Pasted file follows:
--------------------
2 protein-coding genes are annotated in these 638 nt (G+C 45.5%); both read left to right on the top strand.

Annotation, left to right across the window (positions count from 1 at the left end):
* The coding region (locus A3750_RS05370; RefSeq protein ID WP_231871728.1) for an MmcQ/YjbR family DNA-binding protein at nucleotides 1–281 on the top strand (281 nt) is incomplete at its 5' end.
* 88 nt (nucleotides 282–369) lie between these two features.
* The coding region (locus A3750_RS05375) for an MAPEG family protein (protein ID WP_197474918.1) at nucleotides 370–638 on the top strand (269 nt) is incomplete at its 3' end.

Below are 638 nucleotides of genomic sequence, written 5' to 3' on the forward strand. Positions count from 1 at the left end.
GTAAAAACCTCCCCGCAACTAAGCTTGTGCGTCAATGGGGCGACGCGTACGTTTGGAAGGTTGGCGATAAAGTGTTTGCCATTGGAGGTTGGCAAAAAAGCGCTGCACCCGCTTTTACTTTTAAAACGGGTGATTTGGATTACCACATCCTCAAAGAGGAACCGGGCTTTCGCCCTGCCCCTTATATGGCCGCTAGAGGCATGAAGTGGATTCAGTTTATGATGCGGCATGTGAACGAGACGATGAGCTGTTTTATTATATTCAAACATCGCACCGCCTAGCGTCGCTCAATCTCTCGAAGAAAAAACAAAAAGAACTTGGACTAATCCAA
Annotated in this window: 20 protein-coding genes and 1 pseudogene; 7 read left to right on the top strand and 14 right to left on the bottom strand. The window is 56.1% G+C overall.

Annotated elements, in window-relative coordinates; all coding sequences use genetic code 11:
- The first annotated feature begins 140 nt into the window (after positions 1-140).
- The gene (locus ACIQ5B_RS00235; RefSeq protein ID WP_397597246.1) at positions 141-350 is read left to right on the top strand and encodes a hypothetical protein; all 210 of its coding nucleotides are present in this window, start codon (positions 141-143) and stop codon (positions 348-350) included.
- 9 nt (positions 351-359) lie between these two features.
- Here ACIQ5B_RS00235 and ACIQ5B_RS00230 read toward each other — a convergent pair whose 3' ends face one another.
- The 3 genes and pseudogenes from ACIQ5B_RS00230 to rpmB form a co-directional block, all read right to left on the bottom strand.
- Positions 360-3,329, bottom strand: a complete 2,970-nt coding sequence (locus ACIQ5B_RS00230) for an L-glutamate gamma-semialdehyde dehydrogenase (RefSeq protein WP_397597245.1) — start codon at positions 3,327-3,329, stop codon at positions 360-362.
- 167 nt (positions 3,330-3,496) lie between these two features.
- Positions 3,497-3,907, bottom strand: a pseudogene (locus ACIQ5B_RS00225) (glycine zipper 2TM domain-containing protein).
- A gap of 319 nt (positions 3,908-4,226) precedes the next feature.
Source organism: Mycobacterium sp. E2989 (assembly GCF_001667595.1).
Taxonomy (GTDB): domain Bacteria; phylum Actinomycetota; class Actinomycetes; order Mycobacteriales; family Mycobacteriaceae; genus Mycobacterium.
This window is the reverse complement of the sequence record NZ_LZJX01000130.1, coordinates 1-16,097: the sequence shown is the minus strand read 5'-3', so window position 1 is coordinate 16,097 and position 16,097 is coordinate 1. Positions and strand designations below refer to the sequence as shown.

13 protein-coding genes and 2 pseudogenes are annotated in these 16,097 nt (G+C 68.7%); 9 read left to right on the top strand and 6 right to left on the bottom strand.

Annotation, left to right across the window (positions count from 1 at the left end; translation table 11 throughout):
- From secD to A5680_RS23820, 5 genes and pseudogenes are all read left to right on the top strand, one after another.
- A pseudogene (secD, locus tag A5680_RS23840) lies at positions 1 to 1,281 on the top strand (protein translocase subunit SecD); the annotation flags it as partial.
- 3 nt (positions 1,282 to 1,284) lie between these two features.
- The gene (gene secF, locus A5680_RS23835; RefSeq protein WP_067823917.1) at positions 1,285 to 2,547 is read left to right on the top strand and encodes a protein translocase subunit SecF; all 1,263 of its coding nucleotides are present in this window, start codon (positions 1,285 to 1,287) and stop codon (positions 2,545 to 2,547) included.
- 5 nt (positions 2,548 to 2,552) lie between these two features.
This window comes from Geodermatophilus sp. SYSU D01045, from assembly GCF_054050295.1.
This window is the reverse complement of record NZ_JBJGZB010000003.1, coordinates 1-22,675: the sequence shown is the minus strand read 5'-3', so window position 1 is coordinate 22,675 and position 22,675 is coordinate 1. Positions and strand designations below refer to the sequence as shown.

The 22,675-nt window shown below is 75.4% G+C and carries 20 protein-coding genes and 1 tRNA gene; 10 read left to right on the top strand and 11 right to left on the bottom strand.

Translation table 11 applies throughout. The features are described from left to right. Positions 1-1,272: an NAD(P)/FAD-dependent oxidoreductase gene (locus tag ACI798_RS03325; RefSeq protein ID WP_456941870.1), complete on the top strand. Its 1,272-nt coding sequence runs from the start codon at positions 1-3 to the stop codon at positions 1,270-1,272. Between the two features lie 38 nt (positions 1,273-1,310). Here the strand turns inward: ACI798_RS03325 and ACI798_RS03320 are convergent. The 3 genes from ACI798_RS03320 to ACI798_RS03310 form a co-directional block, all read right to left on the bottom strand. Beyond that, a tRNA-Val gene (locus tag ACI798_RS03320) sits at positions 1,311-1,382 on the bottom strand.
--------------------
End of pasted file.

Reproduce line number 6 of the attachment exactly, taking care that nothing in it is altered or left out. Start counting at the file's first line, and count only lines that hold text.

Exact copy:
Below are 638 nucleotides of genomic sequence, written 5' to 3' on the forward strand. Positions count from 1 at the left end.